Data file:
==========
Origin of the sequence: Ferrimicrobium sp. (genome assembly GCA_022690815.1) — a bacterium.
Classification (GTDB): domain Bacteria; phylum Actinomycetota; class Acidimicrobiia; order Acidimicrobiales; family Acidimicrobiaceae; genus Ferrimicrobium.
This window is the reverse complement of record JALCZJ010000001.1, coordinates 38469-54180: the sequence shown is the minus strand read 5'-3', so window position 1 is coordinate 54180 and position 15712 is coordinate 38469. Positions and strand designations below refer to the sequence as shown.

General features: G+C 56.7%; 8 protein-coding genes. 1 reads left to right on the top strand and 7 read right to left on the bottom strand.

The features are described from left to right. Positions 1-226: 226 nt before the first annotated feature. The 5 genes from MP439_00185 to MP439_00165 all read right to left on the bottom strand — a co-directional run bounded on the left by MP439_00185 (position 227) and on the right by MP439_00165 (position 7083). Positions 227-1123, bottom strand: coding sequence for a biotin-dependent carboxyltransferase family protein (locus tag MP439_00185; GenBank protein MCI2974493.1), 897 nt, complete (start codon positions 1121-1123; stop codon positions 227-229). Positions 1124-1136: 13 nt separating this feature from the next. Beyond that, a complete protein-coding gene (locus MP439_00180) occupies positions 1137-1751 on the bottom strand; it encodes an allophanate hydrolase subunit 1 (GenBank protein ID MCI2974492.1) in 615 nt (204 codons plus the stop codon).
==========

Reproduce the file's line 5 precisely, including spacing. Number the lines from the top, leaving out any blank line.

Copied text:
The features are described from left to right. Positions 1-226: 226 nt before the first annotated feature. The 5 genes from MP439_00185 to MP439_00165 all read right to left on the bottom strand — a co-directional run bounded on the left by MP439_00185 (position 227) and on the right by MP439_00165 (position 7083). Positions 227-1123, bottom strand: coding sequence for a biotin-dependent carboxyltransferase family protein (locus tag MP439_00185; GenBank protein MCI2974493.1), 897 nt, complete (start codon positions 1121-1123; stop codon positions 227-229). Positions 1124-1136: 13 nt separating this feature from the next. Beyond that, a complete protein-coding gene (locus MP439_00180) occupies positions 1137-1751 on the bottom strand; it encodes an allophanate hydrolase subunit 1 (GenBank protein ID MCI2974492.1) in 615 nt (204 codons plus the stop codon).